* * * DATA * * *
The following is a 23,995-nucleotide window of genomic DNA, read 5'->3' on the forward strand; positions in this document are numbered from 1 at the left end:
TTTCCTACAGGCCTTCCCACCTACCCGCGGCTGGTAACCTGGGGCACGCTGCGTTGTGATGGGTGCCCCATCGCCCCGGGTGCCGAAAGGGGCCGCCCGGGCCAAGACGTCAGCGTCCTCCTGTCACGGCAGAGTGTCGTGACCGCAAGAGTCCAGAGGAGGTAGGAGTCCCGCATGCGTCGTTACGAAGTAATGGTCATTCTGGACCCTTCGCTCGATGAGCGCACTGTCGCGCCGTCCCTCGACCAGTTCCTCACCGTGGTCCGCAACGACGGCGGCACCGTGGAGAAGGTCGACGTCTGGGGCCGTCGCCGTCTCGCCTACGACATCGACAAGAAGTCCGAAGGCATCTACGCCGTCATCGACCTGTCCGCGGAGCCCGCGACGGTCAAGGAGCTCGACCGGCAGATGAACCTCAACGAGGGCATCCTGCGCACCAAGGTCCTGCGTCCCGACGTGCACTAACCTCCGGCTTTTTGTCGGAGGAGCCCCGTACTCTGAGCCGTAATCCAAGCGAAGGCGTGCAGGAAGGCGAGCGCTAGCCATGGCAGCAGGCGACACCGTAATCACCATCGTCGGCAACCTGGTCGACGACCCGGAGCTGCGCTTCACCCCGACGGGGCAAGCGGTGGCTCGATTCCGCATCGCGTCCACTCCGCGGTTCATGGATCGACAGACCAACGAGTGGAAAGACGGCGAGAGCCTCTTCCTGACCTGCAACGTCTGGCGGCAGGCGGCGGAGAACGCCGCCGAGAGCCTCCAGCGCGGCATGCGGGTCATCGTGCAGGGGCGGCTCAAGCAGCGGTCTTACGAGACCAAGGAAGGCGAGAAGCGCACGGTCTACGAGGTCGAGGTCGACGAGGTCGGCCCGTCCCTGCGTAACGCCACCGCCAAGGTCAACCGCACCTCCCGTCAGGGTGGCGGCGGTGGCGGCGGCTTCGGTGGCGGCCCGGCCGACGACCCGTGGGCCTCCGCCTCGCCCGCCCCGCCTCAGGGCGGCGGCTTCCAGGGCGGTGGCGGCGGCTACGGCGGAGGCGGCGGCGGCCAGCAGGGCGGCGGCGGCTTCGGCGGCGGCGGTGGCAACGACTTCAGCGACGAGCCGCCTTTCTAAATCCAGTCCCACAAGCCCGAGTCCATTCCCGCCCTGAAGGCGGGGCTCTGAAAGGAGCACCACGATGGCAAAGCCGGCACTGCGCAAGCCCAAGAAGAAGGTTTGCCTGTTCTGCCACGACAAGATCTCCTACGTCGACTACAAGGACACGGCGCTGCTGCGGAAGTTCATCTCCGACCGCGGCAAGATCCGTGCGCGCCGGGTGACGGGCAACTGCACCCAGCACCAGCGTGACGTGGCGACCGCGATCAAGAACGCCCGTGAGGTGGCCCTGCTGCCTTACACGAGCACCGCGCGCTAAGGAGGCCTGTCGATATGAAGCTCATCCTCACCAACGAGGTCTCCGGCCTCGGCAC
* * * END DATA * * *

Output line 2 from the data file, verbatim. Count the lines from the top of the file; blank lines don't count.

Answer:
TTTCCTACAGGCCTTCCCACCTACCCGCGGCTGGTAACCTGGGGCACGCTGCGTTGTGATGGGTGCCCCATCGCCCCGGGTGCCGAAAGGGGCCGCCCGGGCCAAGACGTCAGCGTCCTCCTGTCACGGCAGAGTGTCGTGACCGCAAGAGTCCAGAGGAGGTAGGAGTCCCGCATGCGTCGTTACGAAGTAATGGTCATTCTGGACCCTTCGCTCGATGAGCGCACTGTCGCGCCGTCCCTCGACCAGTTCCTCACCGTGGTCCGCAACGACGGCGGCACCGTGGAGAAGGTCGACGTCTGGGGCCGTCGCCGTCTCGCCTACGACATCGACAAGAAGTCCGAAGGCATCTACGCCGTCATCGACCTGTCCGCGGAGCCCGCGACGGTCAAGGAGCTCGACCGGCAGATGAACCTCAACGAGGGCATCCTGCGCACCAAGGTCCTGCGTCCCGACGTGCACTAACCTCCGGCTTTTTGTCGGAGGAGCCCCGTACTCTGAGCCGTAATCCAAGCGAAGGCGTGCAGGAAGGCGAGCGCTAGCCATGGCAGCAGGCGACACCGTAATCACCATCGTCGGCAACCTGGTCGACGACCCGGAGCTGCGCTTCACCCCGACGGGGCAAGCGGTGGCTCGATTCCGCATCGCGTCCACTCCGCGGTTCATGGATCGACAGACCAACGAGTGGAAAGACGGCGAGAGCCTCTTCCTGACCTGCAACGTCTGGCGGCAGGCGGCGGAGAACGCCGCCGAGAGCCTCCAGCGCGGCATGCGGGTCATCGTGCAGGGGCGGCTCAAGCAGCGGTCTTACGAGACCAAGGAAGGCGAGAAGCGCACGGTCTACGAGGTCGAGGTCGACGAGGTCGGCCCGTCCCTGCGTAACGCCACCGCCAAGGTCAACCGCACCTCCCGTCAGGGTGGCGGCGGTGGCGGCGGCTTCGGTGGCGGCCCGGCCGACGACCCGTGGGCCTCCGCCTCGCCCGCCCCGCCTCAGGGCGGCGGCTTCCAGGGCGGTGGCGGCGGCTACGGCGGAGGCGGCGGCGGCCAGCAGGGCGGCGGCGGCTTCGGCGGCGGCGGTGGCAACGACTTCAGCGACGAGCCGCCTTTCTAAATCCAGTCCCACAAGCCCGAGTCCATTCCCGCCCTGAAGGCGGGGCTCTGAAAGGAGCACCACGATGGCAAAGCCGGCACTGCGCAAGCCCAAGAAGAAGGTTTGCCTGTTCTGCCACGACAAGATCTCCTACGTCGACTACAAGGACACGGCGCTGCTGCGGAAGTTCATCTCCGACCGCGGCAAGATCCGTGCGCGCCGGGTGACGGGCAACTGCACCCAGCACCAGCGTGACGTGGCGACCGCGATCAAGAACGCCCGTGAGGTGGCCCTGCTGCCTTACACGAGCACCGCGCGCTAAGGAGGCCTGTCGATATGAAGCTCATCCTCACCAACGAGGTCTCCGGCCTCGGCAC